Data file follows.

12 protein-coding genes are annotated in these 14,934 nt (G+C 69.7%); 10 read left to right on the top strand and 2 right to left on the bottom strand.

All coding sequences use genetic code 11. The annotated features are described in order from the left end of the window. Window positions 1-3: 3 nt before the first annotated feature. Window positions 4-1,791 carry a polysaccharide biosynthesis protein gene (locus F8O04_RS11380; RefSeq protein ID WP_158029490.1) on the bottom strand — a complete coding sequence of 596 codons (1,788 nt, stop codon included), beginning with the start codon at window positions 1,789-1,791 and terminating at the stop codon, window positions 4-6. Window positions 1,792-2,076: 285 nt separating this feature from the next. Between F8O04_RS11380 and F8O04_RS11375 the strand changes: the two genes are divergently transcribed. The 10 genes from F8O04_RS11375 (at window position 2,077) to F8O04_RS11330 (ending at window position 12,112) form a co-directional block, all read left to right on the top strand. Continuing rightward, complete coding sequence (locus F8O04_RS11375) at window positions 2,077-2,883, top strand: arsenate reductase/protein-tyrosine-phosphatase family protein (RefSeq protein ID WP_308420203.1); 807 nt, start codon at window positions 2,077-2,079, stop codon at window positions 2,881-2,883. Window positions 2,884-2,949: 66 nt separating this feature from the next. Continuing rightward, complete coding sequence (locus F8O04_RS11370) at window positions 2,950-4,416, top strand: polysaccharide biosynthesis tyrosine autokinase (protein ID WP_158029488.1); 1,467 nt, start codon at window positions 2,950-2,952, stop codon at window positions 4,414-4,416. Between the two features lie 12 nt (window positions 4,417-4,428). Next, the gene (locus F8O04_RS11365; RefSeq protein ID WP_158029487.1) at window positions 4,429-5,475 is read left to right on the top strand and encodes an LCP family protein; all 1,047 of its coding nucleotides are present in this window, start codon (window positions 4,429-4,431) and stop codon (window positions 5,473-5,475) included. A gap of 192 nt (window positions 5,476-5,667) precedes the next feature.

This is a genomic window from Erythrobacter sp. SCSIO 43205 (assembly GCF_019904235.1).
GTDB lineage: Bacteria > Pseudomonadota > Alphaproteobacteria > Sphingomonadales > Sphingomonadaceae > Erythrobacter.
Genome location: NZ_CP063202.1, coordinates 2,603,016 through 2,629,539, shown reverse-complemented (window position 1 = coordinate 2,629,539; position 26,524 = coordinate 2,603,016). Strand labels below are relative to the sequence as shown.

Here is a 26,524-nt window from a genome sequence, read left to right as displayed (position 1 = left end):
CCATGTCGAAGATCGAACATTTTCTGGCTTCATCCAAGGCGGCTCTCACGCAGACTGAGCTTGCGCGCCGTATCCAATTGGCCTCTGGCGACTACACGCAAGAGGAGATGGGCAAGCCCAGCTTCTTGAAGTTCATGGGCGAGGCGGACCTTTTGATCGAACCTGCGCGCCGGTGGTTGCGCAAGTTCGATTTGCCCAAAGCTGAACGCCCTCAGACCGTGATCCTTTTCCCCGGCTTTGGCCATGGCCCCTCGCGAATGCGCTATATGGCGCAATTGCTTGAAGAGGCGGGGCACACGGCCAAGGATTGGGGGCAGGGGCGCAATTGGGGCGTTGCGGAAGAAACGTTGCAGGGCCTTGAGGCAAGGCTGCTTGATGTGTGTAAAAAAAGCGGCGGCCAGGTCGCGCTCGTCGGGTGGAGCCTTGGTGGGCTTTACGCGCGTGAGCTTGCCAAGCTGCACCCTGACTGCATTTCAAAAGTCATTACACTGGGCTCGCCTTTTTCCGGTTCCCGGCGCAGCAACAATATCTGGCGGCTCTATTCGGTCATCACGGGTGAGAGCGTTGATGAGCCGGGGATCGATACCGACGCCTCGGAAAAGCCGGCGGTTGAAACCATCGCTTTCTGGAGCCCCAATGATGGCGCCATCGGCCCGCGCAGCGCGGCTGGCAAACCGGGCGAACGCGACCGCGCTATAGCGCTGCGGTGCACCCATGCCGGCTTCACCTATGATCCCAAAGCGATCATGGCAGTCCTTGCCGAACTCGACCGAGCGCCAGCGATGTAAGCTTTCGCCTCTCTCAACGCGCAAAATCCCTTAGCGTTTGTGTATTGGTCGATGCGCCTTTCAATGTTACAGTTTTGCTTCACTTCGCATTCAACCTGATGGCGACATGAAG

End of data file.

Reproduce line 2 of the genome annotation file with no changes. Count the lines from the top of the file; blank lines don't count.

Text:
All coding sequences use genetic code 11. The annotated features are described in order from the left end of the window. Window positions 1-3: 3 nt before the first annotated feature. Window positions 4-1,791 carry a polysaccharide biosynthesis protein gene (locus F8O04_RS11380; RefSeq protein ID WP_158029490.1) on the bottom strand — a complete coding sequence of 596 codons (1,788 nt, stop codon included), beginning with the start codon at window positions 1,789-1,791 and terminating at the stop codon, window positions 4-6. Window positions 1,792-2,076: 285 nt separating this feature from the next. Between F8O04_RS11380 and F8O04_RS11375 the strand changes: the two genes are divergently transcribed. The 10 genes from F8O04_RS11375 (at window position 2,077) to F8O04_RS11330 (ending at window position 12,112) form a co-directional block, all read left to right on the top strand. Continuing rightward, complete coding sequence (locus F8O04_RS11375) at window positions 2,077-2,883, top strand: arsenate reductase/protein-tyrosine-phosphatase family protein (RefSeq protein ID WP_308420203.1); 807 nt, start codon at window positions 2,077-2,079, stop codon at window positions 2,881-2,883. Window positions 2,884-2,949: 66 nt separating this feature from the next. Continuing rightward, complete coding sequence (locus F8O04_RS11370) at window positions 2,950-4,416, top strand: polysaccharide biosynthesis tyrosine autokinase (protein ID WP_158029488.1); 1,467 nt, start codon at window positions 2,950-2,952, stop codon at window positions 4,414-4,416. Between the two features lie 12 nt (window positions 4,417-4,428). Next, the gene (locus F8O04_RS11365; RefSeq protein ID WP_158029487.1) at window positions 4,429-5,475 is read left to right on the top strand and encodes an LCP family protein; all 1,047 of its coding nucleotides are present in this window, start codon (window positions 4,429-4,431) and stop codon (window positions 5,473-5,475) included. A gap of 192 nt (window positions 5,476-5,667) precedes the next feature.